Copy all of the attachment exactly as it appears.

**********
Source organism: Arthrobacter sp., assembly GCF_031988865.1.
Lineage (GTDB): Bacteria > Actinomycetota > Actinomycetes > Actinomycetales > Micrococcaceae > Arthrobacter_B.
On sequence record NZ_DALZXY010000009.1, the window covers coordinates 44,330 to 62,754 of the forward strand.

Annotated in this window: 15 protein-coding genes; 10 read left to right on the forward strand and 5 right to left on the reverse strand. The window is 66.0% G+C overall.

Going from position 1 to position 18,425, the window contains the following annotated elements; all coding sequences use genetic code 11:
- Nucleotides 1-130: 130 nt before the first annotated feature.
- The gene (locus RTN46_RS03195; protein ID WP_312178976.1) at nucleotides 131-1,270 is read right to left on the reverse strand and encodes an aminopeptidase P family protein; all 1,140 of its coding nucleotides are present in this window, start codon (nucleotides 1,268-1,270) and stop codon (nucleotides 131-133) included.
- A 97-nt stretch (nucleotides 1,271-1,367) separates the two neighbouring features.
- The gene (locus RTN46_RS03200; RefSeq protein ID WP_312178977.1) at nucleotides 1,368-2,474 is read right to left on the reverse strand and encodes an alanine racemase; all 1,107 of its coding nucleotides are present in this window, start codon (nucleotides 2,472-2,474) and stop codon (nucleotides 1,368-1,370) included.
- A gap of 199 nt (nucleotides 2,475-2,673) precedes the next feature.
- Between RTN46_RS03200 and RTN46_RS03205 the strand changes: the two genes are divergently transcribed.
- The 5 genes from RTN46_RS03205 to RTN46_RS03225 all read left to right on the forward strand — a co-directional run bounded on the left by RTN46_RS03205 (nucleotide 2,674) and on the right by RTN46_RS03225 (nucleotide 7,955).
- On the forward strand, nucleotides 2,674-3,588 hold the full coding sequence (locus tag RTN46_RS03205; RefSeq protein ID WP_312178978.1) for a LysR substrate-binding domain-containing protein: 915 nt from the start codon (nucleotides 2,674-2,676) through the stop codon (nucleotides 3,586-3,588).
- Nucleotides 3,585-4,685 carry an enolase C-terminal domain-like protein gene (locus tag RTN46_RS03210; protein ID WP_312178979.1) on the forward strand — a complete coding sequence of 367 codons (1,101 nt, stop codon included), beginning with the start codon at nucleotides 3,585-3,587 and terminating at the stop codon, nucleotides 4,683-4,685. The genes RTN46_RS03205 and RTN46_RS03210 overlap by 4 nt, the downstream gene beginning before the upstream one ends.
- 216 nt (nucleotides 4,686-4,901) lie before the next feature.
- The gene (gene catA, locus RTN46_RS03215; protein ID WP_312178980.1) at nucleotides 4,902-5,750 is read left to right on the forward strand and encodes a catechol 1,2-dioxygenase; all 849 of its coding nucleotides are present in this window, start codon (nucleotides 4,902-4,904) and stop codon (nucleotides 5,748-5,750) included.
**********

Source organism: Arthrobacter sp., assembly GCF_031988865.1.
Lineage (GTDB): Bacteria > Actinomycetota > Actinomycetes > Actinomycetales > Micrococcaceae > Arthrobacter_B.
On sequence record NZ_DALZXY010000009.1, the window covers coordinates 44,330 to 62,754 of the forward strand.

Annotated in this window: 15 protein-coding genes; 10 read left to right on the forward strand and 5 right to left on the reverse strand. The window is 66.0% G+C overall.

Going from position 1 to position 18,425, the window contains the following annotated elements; all coding sequences use genetic code 11:
- Nucleotides 1-130: 130 nt before the first annotated feature.
- The gene (locus RTN46_RS03195; protein ID WP_312178976.1) at nucleotides 131-1,270 is read right to left on the reverse strand and encodes an aminopeptidase P family protein; all 1,140 of its coding nucleotides are present in this window, start codon (nucleotides 1,268-1,270) and stop codon (nucleotides 131-133) included.
- A 97-nt stretch (nucleotides 1,271-1,367) separates the two neighbouring features.
- The gene (locus RTN46_RS03200; RefSeq protein ID WP_312178977.1) at nucleotides 1,368-2,474 is read right to left on the reverse strand and encodes an alanine racemase; all 1,107 of its coding nucleotides are present in this window, start codon (nucleotides 2,472-2,474) and stop codon (nucleotides 1,368-1,370) included.
- A gap of 199 nt (nucleotides 2,475-2,673) precedes the next feature.
- Between RTN46_RS03200 and RTN46_RS03205 the strand changes: the two genes are divergently transcribed.
- The 5 genes from RTN46_RS03205 to RTN46_RS03225 all read left to right on the forward strand — a co-directional run bounded on the left by RTN46_RS03205 (nucleotide 2,674) and on the right by RTN46_RS03225 (nucleotide 7,955).
- On the forward strand, nucleotides 2,674-3,588 hold the full coding sequence (locus tag RTN46_RS03205; RefSeq protein ID WP_312178978.1) for a LysR substrate-binding domain-containing protein: 915 nt from the start codon (nucleotides 2,674-2,676) through the stop codon (nucleotides 3,586-3,588).
- Nucleotides 3,585-4,685 carry an enolase C-terminal domain-like protein gene (locus tag RTN46_RS03210; protein ID WP_312178979.1) on the forward strand — a complete coding sequence of 367 codons (1,101 nt, stop codon included), beginning with the start codon at nucleotides 3,585-3,587 and terminating at the stop codon, nucleotides 4,683-4,685. The genes RTN46_RS03205 and RTN46_RS03210 overlap by 4 nt, the downstream gene beginning before the upstream one ends.
- 216 nt (nucleotides 4,686-4,901) lie before the next feature.
- The gene (gene catA, locus RTN46_RS03215; protein ID WP_312178980.1) at nucleotides 4,902-5,750 is read left to right on the forward strand and encodes a catechol 1,2-dioxygenase; all 849 of its coding nucleotides are present in this window, start codon (nucleotides 4,902-4,904) and stop codon (nucleotides 5,748-5,750) included.